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FEATURE - Political climate cools for fight on global warming

02.08.2002  |  124× přečteno      vytisknout článek

BRUSSELS - The world woke up to global warming at the 1992 Rio Earth summit, but 10 years on, what some consider the planet\'s biggest environmental danger has fallen off the agenda of a major follow-up conference.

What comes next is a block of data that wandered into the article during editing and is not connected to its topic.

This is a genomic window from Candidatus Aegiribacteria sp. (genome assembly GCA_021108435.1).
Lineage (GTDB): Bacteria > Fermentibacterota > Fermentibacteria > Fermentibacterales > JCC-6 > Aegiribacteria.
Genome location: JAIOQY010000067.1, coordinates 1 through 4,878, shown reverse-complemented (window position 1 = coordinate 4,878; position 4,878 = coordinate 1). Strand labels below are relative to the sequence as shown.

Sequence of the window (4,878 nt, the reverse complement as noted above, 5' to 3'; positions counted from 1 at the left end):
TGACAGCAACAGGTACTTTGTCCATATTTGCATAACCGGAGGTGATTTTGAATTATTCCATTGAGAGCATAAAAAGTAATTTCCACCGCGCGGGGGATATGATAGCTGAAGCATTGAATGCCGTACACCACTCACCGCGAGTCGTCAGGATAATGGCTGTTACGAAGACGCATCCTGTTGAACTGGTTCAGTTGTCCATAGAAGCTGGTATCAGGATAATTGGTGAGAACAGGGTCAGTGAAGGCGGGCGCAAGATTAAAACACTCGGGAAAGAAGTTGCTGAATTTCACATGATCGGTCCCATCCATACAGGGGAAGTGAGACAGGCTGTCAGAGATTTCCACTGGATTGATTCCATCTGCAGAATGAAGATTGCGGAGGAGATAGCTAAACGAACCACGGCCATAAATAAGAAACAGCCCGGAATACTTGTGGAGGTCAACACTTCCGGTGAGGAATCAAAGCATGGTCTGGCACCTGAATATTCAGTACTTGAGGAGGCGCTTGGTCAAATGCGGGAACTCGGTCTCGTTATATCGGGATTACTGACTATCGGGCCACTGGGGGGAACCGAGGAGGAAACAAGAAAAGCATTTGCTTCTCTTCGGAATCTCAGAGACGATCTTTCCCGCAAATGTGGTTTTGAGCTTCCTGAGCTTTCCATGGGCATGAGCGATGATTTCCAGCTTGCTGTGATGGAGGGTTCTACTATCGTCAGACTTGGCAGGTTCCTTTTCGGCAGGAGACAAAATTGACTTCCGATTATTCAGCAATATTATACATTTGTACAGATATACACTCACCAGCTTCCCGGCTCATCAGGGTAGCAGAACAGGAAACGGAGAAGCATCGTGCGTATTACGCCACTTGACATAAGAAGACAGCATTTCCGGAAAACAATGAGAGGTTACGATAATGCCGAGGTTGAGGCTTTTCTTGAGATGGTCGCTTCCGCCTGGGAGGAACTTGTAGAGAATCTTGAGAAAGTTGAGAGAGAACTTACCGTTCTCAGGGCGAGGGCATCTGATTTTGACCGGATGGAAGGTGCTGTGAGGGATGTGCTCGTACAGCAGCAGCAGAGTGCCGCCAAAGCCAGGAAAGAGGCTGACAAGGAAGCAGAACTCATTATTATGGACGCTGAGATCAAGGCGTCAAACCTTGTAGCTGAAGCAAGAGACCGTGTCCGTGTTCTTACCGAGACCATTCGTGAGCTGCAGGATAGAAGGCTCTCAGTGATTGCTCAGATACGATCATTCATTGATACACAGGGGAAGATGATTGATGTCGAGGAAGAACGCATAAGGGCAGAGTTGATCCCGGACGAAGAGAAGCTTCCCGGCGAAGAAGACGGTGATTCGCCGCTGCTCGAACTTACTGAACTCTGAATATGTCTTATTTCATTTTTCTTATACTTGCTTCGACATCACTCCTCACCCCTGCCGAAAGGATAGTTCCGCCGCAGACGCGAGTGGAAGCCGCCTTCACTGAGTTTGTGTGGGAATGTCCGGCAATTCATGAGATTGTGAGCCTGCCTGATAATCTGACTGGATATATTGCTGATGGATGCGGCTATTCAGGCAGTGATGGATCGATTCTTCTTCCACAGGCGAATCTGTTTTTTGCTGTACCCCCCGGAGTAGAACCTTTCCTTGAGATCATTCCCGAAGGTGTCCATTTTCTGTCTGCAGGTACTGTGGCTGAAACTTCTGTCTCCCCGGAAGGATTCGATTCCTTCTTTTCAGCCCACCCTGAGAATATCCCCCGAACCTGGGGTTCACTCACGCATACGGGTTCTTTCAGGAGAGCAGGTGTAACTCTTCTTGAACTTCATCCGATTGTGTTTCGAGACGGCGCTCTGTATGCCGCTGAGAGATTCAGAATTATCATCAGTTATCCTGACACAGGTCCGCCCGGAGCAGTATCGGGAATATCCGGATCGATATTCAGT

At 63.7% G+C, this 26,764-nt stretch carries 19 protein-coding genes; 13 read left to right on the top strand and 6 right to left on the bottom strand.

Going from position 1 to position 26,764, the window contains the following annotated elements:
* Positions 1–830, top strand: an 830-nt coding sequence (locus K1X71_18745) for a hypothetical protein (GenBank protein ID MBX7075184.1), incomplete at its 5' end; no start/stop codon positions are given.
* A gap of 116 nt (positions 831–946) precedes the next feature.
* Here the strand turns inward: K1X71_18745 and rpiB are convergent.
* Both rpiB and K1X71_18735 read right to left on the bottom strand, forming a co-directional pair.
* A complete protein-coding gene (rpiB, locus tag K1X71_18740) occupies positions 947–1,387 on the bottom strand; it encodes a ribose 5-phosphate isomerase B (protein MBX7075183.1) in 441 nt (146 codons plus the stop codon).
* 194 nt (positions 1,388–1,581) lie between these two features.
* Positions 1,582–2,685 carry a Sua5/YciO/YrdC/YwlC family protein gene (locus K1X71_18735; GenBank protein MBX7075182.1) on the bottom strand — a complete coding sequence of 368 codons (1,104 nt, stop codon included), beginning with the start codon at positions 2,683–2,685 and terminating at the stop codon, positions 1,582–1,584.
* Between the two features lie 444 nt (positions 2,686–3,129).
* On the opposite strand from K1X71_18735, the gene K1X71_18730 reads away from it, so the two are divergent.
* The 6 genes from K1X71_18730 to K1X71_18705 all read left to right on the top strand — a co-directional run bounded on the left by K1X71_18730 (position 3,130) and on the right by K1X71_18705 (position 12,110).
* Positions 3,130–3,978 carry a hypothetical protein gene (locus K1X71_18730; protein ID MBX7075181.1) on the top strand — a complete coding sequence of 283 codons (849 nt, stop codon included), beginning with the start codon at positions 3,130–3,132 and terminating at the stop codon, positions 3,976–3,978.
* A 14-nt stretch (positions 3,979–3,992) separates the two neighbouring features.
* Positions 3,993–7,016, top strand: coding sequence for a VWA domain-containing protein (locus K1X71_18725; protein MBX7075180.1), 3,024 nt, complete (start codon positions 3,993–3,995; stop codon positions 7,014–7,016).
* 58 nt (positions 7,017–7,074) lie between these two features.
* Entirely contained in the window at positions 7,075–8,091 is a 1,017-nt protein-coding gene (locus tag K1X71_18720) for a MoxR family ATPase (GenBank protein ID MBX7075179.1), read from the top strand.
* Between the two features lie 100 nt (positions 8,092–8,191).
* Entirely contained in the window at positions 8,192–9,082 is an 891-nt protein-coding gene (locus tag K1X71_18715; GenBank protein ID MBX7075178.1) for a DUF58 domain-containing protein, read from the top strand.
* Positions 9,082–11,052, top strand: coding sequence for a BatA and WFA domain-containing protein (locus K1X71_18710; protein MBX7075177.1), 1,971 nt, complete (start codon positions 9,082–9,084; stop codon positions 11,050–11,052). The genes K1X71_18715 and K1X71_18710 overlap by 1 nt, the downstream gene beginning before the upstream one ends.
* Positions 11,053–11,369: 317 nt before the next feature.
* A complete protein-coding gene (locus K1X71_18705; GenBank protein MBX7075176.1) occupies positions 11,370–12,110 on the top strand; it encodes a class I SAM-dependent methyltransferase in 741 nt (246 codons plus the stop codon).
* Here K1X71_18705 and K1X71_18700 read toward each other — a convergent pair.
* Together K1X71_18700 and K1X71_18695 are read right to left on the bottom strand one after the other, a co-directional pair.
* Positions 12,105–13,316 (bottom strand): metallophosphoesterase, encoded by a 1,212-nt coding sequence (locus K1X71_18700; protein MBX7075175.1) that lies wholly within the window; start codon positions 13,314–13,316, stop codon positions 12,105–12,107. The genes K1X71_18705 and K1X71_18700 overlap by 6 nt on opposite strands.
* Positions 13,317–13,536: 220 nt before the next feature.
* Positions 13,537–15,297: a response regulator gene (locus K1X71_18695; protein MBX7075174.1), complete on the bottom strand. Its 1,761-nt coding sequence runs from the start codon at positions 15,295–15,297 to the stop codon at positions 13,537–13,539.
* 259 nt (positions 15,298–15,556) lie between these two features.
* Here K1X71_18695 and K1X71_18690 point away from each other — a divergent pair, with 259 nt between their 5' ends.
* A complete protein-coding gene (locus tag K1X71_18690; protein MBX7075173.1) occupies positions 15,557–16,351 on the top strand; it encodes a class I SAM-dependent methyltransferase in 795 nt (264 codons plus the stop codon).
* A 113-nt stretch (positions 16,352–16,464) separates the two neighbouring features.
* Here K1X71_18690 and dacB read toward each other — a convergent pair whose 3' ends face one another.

Next month\'s summit of world leaders in Johannesburg will focus on poverty, not pollution - a worry for some environmentalists who say the poor will suffer first if climate change is not stopped. In Rio de Janeiro a decade ago, leaders took the landmark decision to try to stop rising emissions of the greenhouse gases which trap heat in the atmosphere, and created the United Nations Framework Convention on Climate Change. U.N. scientists said the build-up of carbon dioxide in the atmosphere since the Industrial Revolution was trapping heat in the atmosphere. They predicted major climate disruption if emissions were not cut. Five years later, with emissions still rising, countries beefed up the convention with the Kyoto Protocol which contained binding targets on emissions reduction for industrialised countries. But the pact has yet to come into force and the United States put its future in doubt when it pulled out last year. \"If you look at the record since Rio, climate change is the most glaring failure,\" said Rob Bradley of the campaign group Climate Action Network. \"Countries took a commitment to stabilise emissions and then promptly didn\'t do it. That gave the lie to the idea that countries were there because they realised how serious it all was.\" U.S. CLOUD OVER SUMMIT Kyoto can still survive without the world\'s biggest producer of greenhouse gases, but not until Russia ratifies, supplying the required number of developed countries for it to take effect. That is not expected for another several months. While Kyoto\'s supporters are disappointed it will not be in force before the summit, they blame U.S. influence for the fact that climate change is barely mentioned on the agenda. \"EPA (U.S. Environmental Protection Agency) officials told me the American administration preferred to have climate change not at all on the agenda at Johannesburg, to instead focus on water,\" said European Parliament member Alex de Roo. \"What do you see? The first item on the agenda is water. The second is energy, which has some climate implications, but the word climate isn\'t mentioned. That\'s the cloud of the Bush administration hanging over the Johannesburg summit.\" But other Kyoto supporters are happy that the treaty will not be the centre of attention at Johannesburg. \"We more or less have solved the negotiations. To have major discussions again in Johannesburg would perhaps give the impression that something more has to be done,\" said Jan Pronk, the former Dutch environment minister who chaired the key climate negotiations before and after the U.S. withdrawal. Pronk, U.N. Secretary-General Kofi Annan\'s special envoy to help prepare the summit, wants to see Washington return to the treaty, but said any such discussions at Johannesburg \"would not be very useful\" because they would be unlikely to succeed. ENVIRONMENT VS DEVELOPMENT? The summit\'s focus on fighting poverty reflects the overriding concern of developing countries where scourges such as water-borne diseases, malaria and AIDS, which kill millions every year, appear far more menacing than global warming. Many scientists say climate change will exacerbate those problems. Research over the past 10 years has given scientists a better idea of what effects global warming could have on water supplies, agriculture and population migrations. While some scientists are sceptical about climate change and its effects, a broad-based U.N. scientific panel has predicted that unchecked emissions could raise global temperatures by between 1.4 and 5.8 degrees Celsius this century. Reports of coral bleaching and melting ice sheets have indicated that global warming may be well under way. Mick Kelly, an atmospheric scientist at Britain\'s University of East Anglia, said policymakers would have to take on board detailed forecasts of the impact of climate change on populations to enable countries to cope. \"Whatever politicians may do, some degree of climate change is inevitable and therefore we have to plan to adapt,\" he said. While Rio and Kyoto were about reducing the emissions blamed for causing climate change, more emphasis was now needed on ensuring countries can manage the consequences, for example by protecting themselves from sea level rises, Kelly said. \"It has to be a twin track strategy.\" Some analysts believe Johannesburg could deliver results for the fight against climate change, both by helping poorer states develop so they can tackle the impact of global warming, and by getting them to develop more cleanly than rich countries did. A push for renewable energy, for example, could reduce the greenhouse gas emissions that would inevitably come from a greater use of fossil fuels in the developing world. \"(Climate change) is on the agenda to the extent that they are addressing the future energy requirements of developing countries,\" said Jacqueline Karas, climate change research fellow at London\'s Royal Institute for International Affairs. \"It may seem that climate change is a less immediate problem than tackling poverty, but on issues like water supply, which is susceptible to climate change, the most vulnerable countries are those in the tropics and the south.\" So although water, sanitation and energy for the poor will top the agenda at Johannesburg, climate change will not far from people\'s minds, Karas said. \"It will be climate change by another name.\" Story by Robin Pomeroy REUTERS NEWS SERVICE


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